The company also was unsuccessful in its attempt to open a third previously announced location at Hysan Place in Causeway Bay, which has since been taken over by competitor IWG. Together, the surrendered space totals approximately 290,000 square feet, according to Mingtiandi calculations.
Of four Hong Kong locations that WeWork had in 2019 announced would be opened in the second half of the year, only a centre at the Link REIT and Nan Fung’s The Quayside in Kwun Tong remains open. That facility had been established as a partnership between WeWork and the developers under the shared office provider’s Powered by We program, which allowed for revenue sharing rather than a traditional lease.
Only nine WeWork locations are now listed in Hong Kong on the company’s website, a more than 30 percent reduction from the 13 sites it had planned to be operating across the city by the end of 2019.
Henderson Hunts for New Tenants
WeWork’s pullbacks came as social distancing measures to stop the spread of COVID-19 emptied co-working spaces in the Asian financial hub, forcing co-working operators in the city to further pare their portfolios.
With the Manhattan-based firm’s floors in H Code on the market, Henderson Land is understood to be asking for HK$50 to HK$60 per square foot per month for the vacant space, with no indications that the Hong Kong-listed giant is shopping for partners to operate the space under a joint venture or profit sharing arrangement.
Jonathan Wright, Colliers International’s director of flexible workspace consulting for Asia, said that the location in one of the city’s hippest office locations remains attractive for flexible office providers, while cautioning that most operators are now favouring cooperation arrangements with asset owners over long-term leases.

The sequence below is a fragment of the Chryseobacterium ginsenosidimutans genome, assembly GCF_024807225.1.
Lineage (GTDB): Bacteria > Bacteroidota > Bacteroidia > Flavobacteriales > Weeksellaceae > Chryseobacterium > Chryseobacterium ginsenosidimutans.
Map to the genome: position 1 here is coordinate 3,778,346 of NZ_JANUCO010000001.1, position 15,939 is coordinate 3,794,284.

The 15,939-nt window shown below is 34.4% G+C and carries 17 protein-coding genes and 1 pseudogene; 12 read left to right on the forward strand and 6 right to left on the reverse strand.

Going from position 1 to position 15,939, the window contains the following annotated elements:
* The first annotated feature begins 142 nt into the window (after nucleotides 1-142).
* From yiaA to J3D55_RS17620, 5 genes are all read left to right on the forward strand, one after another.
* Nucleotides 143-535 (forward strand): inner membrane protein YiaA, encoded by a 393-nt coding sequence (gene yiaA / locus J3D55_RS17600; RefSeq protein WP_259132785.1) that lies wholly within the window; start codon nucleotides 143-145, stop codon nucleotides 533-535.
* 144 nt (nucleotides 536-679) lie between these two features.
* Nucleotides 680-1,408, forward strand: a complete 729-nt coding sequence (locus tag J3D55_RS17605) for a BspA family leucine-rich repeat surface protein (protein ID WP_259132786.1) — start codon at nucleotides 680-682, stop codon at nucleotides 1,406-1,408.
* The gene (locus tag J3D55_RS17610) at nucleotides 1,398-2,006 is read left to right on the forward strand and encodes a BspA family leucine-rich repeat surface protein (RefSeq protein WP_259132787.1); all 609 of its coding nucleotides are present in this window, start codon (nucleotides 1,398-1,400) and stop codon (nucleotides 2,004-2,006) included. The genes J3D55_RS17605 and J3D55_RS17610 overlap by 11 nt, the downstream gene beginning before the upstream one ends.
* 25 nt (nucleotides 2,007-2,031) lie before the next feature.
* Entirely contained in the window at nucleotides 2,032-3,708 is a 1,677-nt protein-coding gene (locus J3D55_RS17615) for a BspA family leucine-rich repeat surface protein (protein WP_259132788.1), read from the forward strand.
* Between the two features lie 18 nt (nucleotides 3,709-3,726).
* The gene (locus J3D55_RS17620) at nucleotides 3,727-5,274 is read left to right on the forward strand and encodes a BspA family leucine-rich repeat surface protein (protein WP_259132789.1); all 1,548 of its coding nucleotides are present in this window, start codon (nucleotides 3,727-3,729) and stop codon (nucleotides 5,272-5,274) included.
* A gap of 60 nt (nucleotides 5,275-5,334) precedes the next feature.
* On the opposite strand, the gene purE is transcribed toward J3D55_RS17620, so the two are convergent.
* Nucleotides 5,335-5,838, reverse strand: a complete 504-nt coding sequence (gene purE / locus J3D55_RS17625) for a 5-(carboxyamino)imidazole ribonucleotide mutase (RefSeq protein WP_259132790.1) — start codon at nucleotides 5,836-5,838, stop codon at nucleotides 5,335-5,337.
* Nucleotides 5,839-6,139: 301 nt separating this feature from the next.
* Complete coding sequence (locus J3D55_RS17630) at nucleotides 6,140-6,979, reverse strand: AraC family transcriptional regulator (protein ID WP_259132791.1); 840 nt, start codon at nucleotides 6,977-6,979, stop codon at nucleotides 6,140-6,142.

“This would be a great asset for some operators, given the building specifications and location,” he said. “However, any deal would hinge on finding commercial terms that align with market realities.”
‘We are seeing robust occupier demand for flexible workspace in the range of 2,000 square feet. to 6,000 square feet as market uncertainty in Hong Kong continues,” he added. “It makes sense for asset owners to partner with operators to accommodate this demand, no operator is signing traditional leases right now so landlords need to adjust their thinking to get to a deal that works.”
WeWork’s continued woes come as the vacancy rate for grade A office space in Central rose to 4.6 percent in April 2020, up from 4.5 percent from the previous months, according to a report released in May by property agency JLL. Citywide, vacancy rates rose from 4.8 percent in April 2019 to 7.2 percent in April 2020, the agency found.
All a bit of a WeScam really. Fortunate that the IPO was canned and the evangelist was seen to be wearing no clothes before another crazy multi billionaire was born with an ego to match.
If you’re a “director of flexible workspace” it’s probably time to update the CV.